A Winnipeg high school teacher has been put on leave after her use of the N-word sparked a heated debate during a class at Collège Louis-Riel last week and later, a physical altercation between two students.
The Division scolaire franco-manitobaine is investigating a series of incidents, which began Oct. 14, when "students were offended by language used by one of our teachers," said Louise Legal-Perrin, assistant superintendent.
Calling the events "unfortunate," Legal-Perrin said the French-language division condemns the use of the N-word in all of its buildings; she said the term can be discussed without saying it in its entirety since it may be present in some educational materials.
A video of the initial incident, which was posted on Snapchat, shows a Black student calling out a white teacher for saying the racial slur during a lesson.
"The minute that word came out of your mouth, you did not respect us at all," says the Grade 10 student in the clip.
Julie Tuelenake witnessed the situation play out; the 15-year-old was recorded while speaking up when her teacher articulated the word.
The 10th grader indicated her teacher — whom she refers to and knows only as "madame" — was talking about and defending a colleague of hers who had used the N-word in an academic context. Julie said her teacher said the N-word multiple times in describing the situation and refused to acknowledge how inappropriate her behaviour was.
"When a white person says it, they’re insulting me. I felt betrayed. I felt hurt," said Julie, while on her way to catch the bus home after school Monday.
Not long after the discriminatory term was said, school administration was informed about a conflict that broke out between students inside the St Jean Baptiste Street building.
Parents Contre le Racisme issued a news release late last week to condemn both the teacher’s conduct and the use of the slur in all contexts, citing the term’s ties to a violent and dehumanizing history of slavery, segregation and anti-Black racism in Canada.
"The fact that such an incident is taking place for the umpteenth time at this institution reflects the image of a very comfortable and normalized culture of racism that hurts African-Canadian students, their families and our community," states the release, which is in French.
Beydi Traore, a father involved with Parents Contre le Racisme, said he worries about the trickle-down impact of teachers using the N-word and how it could result in bullying.
"It’s not good for the well-being of Black students," said Traore. "This student shouldn’t have to defend herself in front of a teacher."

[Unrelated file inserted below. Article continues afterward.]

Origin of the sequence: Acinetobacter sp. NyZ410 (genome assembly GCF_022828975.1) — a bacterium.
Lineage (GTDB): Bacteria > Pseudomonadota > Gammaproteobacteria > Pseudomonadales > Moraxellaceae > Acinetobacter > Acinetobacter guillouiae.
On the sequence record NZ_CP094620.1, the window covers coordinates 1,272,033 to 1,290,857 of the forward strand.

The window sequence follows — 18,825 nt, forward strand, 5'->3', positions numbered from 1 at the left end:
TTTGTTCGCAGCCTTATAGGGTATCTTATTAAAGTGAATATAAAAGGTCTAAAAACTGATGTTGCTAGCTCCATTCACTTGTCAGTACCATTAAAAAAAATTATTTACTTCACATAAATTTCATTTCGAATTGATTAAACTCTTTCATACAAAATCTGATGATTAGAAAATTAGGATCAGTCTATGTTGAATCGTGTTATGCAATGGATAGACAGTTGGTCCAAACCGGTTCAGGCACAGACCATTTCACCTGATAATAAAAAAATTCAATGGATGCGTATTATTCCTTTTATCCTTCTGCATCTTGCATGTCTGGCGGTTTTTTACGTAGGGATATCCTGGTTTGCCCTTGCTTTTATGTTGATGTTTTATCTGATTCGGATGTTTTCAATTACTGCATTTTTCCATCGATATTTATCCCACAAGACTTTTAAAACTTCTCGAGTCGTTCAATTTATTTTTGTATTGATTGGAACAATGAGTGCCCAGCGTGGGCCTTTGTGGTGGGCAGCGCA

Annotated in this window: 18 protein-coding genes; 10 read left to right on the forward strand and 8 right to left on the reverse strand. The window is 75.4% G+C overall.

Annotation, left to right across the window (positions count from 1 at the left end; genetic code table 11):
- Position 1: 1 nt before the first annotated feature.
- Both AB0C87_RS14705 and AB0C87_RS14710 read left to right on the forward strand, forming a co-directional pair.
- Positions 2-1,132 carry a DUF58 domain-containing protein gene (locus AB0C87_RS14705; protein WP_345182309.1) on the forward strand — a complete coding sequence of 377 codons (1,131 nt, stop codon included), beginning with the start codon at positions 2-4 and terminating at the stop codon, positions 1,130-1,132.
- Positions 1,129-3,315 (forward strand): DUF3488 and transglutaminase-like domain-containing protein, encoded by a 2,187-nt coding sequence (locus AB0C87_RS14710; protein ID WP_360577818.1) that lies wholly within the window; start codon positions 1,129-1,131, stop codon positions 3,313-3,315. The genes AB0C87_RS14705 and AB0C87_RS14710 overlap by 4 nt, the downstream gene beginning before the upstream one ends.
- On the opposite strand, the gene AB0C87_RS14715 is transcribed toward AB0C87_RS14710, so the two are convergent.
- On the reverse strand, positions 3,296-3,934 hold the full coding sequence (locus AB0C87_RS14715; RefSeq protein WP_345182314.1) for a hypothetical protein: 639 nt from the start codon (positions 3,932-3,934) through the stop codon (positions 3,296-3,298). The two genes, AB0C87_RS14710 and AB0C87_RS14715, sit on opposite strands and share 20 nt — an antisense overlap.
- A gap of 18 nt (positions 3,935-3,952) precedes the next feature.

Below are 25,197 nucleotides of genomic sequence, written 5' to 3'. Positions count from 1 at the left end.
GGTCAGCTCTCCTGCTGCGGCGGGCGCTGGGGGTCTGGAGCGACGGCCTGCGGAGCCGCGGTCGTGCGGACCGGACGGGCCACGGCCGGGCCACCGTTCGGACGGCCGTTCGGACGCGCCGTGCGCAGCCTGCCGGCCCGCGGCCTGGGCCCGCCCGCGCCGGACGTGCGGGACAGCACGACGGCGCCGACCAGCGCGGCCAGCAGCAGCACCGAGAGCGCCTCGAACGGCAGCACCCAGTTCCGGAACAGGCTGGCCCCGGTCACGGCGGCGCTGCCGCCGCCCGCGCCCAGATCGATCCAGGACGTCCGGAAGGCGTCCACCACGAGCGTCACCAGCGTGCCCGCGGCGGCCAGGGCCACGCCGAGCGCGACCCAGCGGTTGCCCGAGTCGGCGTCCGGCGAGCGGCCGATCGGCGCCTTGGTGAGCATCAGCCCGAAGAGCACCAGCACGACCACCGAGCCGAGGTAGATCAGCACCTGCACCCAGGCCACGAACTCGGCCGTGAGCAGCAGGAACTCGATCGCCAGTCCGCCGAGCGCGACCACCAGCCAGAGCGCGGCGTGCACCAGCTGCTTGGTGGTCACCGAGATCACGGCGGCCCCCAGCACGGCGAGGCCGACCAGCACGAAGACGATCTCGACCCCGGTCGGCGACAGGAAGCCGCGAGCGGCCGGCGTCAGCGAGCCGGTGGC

Grade 12 student Perlissia Mahoungou said she has witnessed a different high school teacher say the N-word in an academic context in the past.
"We’re kids. We’re supposed to learn from our teachers, our principals. We look up to them, but I don’t see a role model here. I see someone who doesn’t take time to understand what we go through," said Perlissia, adding she felt hurt when she heard about the latest event.
In her view, Black students should be able to use the N-word at their discretion, but the 17-year-old said it is completely unacceptable for teachers at Collège Louis-Riel — the majority of whom are white — to be vocalizing it.
In order to remedy the situation, she said the staff at her school need to learn it is not acceptable to use the N-word, the principal and teacher involved in the latest situation need to issue an apology to students, and there needs to be better Black history education.
A team of student services personnel, including counsellors, social workers and clinicians, were made available to students Monday.
Legal-Perrin said the DSFM’s hope is to hear out students who were hurt, ensure they feel emotionally and physically safe at school, and ensure they know how-to access resources in the aftermath.
Parents Contre le Racisme is calling for the creation of an anti-racism policy, but the assistant superintendent said it’s too early to commit to doing so since community consultations in the wake of the incident are in the early stages.
"These are very large social issues that we do need to address and we do need to be sensitive to language that we use and that can sometimes be perceived as aggression," she said. "There’s a lot of learning that we will take away from this situation."
Legal-Perrin would not say whether the teacher who said the N-word is on paid or unpaid leave.
Roland Deleurme, president of the local teachers’ union, L’Association des éducatrices et éducateurs franco-manitobains, declined to comment.
Maggie Macintosh reports on education for the Winnipeg Free Press. Funding for the Free Press education reporter comes from the Government of Canada through the Local Journalism Initiative.